Monday, October 10, 2011
Get Familiar: Rushel Shell
By Christopher Parish
Hopewell (Aliquippa, Pa.) running back Rushel Shell will play on ESPNU Friday night
Hopewell (Aliquippa) senior Rushel Shell needed just three years, three games and two-and-a-half quarters to break the record for career rushing yards in Western Pennsylvania.
In a game against Mt. Lebanon (Pittsburgh, Pa.) on Sept. 24 with former Hopewell legend and NFL Hall of Famer Tony Dorsett and former record holder Mike Vernillo of Fort Cherry (McDonald, Pa.) both on hand, Shell broke Vernillo’s mark of 7,646 yards with a touchdown scamper in the third quarter. He later scored the winning touchdown en route to a 205-yard, three-TD performance.
Shell, the nation’s No. 24 recruit in the ESPNU 150, has been arguably the state’s top player for the last three seasons. Along the way he’s become one of the most sought after college recruits in state history, and he plans to make his college decision on Friday prior to his team’s contest against Central Valley (Monaca, Pa.) on ESPNU.
But there’s more to this stellar athlete than rushing yards and college decisions. Along the way to the record, he’s once again made Hopewell one of the state’s top teams. Shell didn’t play last week, but he says he’s ready for the nationally televised game. So what can you expect to see from the nation’s No. 3 running back?
It’s time to Get Familiar with Rushel Shell.
And if you want to Get Familiar with one of the guys trying to stop him, Central Valley junior Robert Foster, click here.
ESPNHS: So what did it mean to you when you broke the WPIAL rushing record?
Shell: It means a lot. It was a big accomplishment. But I honestly couldn’t have done it without my teammates. It was nice to do, but I wasn’t too worried about it. I am really just focused on winning a championship with my team this season.
ESPNHS: What’s the one thing you feel like you’ve really improved on from last season to this season?
Shell: Reading the hole. I’ve gotten a lot better with not looking into the ball when I get it. Not having to look at it is big because you get more of an opportunity to see what’s in front of you. That’s a job that a lot of running backs should learn how to do.
ESPNHS: You’re making your college decision on Friday. What’s it going to mean to you to finally announce your decision?
Shell: It’ll take a lot off my shoulders, that’s for sure. It’ll be nice to not think, “What am I thinking about this school or that school.” I can just move forward. But it’s been a great experience throughout the recruiting process. I’ve put a lot of thought into my decision, I’ve made up my mind and I’m pretty happy with it.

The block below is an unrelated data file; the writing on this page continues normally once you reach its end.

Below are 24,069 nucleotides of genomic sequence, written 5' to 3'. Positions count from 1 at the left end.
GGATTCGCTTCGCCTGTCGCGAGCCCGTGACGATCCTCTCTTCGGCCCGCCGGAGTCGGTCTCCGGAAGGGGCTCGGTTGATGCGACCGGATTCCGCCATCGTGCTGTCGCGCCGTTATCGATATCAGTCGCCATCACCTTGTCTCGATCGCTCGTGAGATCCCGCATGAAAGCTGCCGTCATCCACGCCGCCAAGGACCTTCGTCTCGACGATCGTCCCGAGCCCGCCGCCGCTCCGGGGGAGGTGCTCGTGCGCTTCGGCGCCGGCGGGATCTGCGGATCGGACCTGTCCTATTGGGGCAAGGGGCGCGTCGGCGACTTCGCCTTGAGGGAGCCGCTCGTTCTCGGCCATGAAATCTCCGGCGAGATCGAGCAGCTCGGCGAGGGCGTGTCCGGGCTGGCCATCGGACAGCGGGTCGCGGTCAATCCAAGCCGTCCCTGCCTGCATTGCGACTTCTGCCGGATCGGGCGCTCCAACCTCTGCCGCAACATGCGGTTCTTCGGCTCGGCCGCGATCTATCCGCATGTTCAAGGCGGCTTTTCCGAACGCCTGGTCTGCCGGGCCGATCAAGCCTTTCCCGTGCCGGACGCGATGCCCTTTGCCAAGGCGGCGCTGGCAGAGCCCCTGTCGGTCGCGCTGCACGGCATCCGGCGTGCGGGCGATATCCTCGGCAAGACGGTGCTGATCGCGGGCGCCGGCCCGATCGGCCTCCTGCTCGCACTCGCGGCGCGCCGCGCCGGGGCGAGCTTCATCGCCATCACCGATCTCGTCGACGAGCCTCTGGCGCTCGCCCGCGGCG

ESPNHS: What’s it mean to play football in the WPIAL? What does it stand for?
Shell: Every team is good. It’s not just the standout teams. Everyone has athletes on their team. If you don’t come out to play, you can get hit by anyone.
ESPNHS: Hopewell’s having a much better season. What are your thoughts on your team this year?
Shell: I think we can win it all. How we do this season will be determined by how far we want to go and how much effort we want to put in.
ESPNHS: You’re keyed on perhaps more than any player in the state. How do you handle it?
Shell: We’ve been strategizing on it. Sometimes they use me as decoys. Sometimes I line up at wide receiver. Whatever they’re wanting to do, that’s what I’ll do to help the team win.
ESPNHS: You were on our cover back in September. What was that like?
Shell: It was an outstanding achievement in my eyes. I thought it was great. Not a lot of people can say they were on the cover of a magazine. I’ll remember that one for a long time.
ESPNHS: You go to the same school that Tony Dorsett went to. How cool is it to follow in his footsteps?
Shell: I never compare myself to him. I’m just in high school making big plays, he’s an NFL Hall of Famer.
ESPNHS: Are you excited to play on national TV?
Shell: It’s a big deal. I’m pretty excited about it. A lot of people will be watching, and you’ve got to bring your “A” game. It’s a big opportunity that a lot of people don’t get.